The aim of the name

With the exception of Slaughter and May, every law firm has built parts of its business by recruiting external senior talent. Some, such as Berwin Leighton Paisner (BLP), have been flamboyantly hiring laterals during the recession, much to the incomprehension of its rivals.

Others, including Taylor Wessing (TW), have attracted slightly less attention. But as we report on page 4, TW has recruited an astonishing 16 partners in under two years, and like BLP it will have to confront a whole series of integration issues down the track.

That said, BLP managing partner Neville ­Eisenberg and his TW counterpart are too canny to assume that hiring senior lawyers solves the problem in itself. By contrast, there’s a persistent assumption by less savvy US firms wanting to make a splash in London that to build a business – especially in ­corporate – they require stars. So when Latham & Watkins global executive committee member Bill Voge goes on the record about his desire to recruit magic circle M&A partners (see feature, page 14), you might assume he won’t be happy unless he gets Mark Rawlinson or Matthew Middleditch through the door. Indeed, one legal market consultant argues that Latham actually “needs” a big-hitting marquee name partner, because its corporate profile is too low.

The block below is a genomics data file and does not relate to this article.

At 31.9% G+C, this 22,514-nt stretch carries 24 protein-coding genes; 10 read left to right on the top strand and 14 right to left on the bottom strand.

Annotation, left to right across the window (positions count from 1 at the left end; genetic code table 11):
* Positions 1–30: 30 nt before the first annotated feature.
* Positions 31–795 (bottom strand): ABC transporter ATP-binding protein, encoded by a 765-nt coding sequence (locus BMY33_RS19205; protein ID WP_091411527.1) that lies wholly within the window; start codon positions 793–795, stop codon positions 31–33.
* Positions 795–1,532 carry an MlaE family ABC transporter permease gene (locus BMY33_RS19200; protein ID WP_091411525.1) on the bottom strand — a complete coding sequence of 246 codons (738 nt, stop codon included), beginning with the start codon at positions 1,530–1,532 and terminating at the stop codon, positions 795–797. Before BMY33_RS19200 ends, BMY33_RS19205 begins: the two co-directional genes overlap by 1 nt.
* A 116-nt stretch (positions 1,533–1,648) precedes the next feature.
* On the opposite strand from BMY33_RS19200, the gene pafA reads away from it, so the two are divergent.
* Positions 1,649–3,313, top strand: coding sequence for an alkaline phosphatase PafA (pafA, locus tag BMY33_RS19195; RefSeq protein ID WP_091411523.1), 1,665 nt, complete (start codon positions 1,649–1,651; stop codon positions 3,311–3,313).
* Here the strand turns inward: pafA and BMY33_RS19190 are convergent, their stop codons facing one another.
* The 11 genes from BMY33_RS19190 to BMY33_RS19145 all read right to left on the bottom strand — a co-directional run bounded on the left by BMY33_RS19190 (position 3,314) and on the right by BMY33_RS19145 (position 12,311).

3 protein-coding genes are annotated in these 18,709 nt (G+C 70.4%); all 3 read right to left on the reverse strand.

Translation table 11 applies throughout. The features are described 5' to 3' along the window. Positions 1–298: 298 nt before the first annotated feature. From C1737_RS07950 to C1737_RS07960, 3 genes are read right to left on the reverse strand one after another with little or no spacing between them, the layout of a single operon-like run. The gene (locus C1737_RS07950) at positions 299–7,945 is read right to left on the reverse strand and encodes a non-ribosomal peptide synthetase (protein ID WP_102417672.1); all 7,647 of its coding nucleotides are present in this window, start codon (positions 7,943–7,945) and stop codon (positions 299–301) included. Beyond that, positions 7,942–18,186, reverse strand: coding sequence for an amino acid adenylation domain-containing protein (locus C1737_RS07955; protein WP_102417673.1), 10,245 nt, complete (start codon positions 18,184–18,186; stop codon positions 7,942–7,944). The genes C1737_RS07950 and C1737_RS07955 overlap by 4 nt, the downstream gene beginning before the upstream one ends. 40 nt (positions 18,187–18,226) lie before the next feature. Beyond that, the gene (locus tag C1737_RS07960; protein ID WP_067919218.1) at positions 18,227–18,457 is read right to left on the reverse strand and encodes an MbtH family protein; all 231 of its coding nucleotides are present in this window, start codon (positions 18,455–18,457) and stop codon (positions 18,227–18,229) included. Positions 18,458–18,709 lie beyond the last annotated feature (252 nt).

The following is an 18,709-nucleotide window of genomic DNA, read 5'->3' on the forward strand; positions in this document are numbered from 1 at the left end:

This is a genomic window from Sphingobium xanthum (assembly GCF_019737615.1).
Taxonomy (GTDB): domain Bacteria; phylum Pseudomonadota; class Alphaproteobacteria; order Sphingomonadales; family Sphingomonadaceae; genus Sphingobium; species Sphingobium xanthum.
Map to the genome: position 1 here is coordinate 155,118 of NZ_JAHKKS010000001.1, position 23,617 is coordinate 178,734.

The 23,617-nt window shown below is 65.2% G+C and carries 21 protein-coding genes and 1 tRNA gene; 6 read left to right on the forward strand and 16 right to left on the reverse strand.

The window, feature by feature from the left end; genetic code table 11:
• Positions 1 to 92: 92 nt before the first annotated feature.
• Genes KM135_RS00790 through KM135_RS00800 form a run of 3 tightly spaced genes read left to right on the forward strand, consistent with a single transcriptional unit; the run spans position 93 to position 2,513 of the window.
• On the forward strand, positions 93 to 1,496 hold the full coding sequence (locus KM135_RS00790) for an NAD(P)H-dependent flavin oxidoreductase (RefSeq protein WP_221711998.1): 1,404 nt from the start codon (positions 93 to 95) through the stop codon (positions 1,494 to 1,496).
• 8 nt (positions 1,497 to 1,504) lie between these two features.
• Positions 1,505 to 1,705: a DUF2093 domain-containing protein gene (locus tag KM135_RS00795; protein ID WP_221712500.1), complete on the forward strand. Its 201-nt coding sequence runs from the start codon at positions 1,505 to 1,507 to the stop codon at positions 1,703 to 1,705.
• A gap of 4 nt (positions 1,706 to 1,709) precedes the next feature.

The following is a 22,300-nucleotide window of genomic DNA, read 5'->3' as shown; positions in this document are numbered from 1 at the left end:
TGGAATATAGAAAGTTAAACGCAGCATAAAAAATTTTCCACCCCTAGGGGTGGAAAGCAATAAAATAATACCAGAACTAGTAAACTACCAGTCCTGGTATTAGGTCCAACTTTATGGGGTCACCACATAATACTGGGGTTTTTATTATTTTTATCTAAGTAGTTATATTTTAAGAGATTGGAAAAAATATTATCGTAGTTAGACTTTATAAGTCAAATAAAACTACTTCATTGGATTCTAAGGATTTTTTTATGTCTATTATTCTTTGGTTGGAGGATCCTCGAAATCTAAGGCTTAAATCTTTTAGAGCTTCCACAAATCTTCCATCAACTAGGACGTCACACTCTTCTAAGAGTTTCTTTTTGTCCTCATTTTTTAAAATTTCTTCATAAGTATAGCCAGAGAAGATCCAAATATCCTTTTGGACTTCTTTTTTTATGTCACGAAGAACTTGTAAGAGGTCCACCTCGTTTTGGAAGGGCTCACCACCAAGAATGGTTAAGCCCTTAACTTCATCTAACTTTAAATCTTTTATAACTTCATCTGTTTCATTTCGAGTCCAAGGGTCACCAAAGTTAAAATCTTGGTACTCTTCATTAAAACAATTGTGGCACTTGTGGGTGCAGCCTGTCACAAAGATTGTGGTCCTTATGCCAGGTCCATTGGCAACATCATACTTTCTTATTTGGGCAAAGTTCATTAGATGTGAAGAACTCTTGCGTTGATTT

Frankly, this is nonsense. Latham isn’t primarily after trophy hires – it’s more grounded than that and can afford to take the long view. Voge and his clan are aware that one of the reasons many US firms have not been able to grow in London is because they have naively assumed that celebrity recruits have portable clients, something that is all too rare outside private equity. Indeed, those trophy hires are often ­mavericks, whose arrival at their new workplaces often engenders a potentially catastrophic mismatch of expectations, financial greed being one – and the latter is something that is only to the advantage of the more unscruplous type of headhunter.

Latham wants magic circle partners not just for a bit of stardust, but precisely because they are used to working on integrated, cross-practice and cross-border deals, where client relationships are actually diffused across the firm. It’s a bit more pedestrian, but it’s infinitely more grown-up. And terribly British, of course.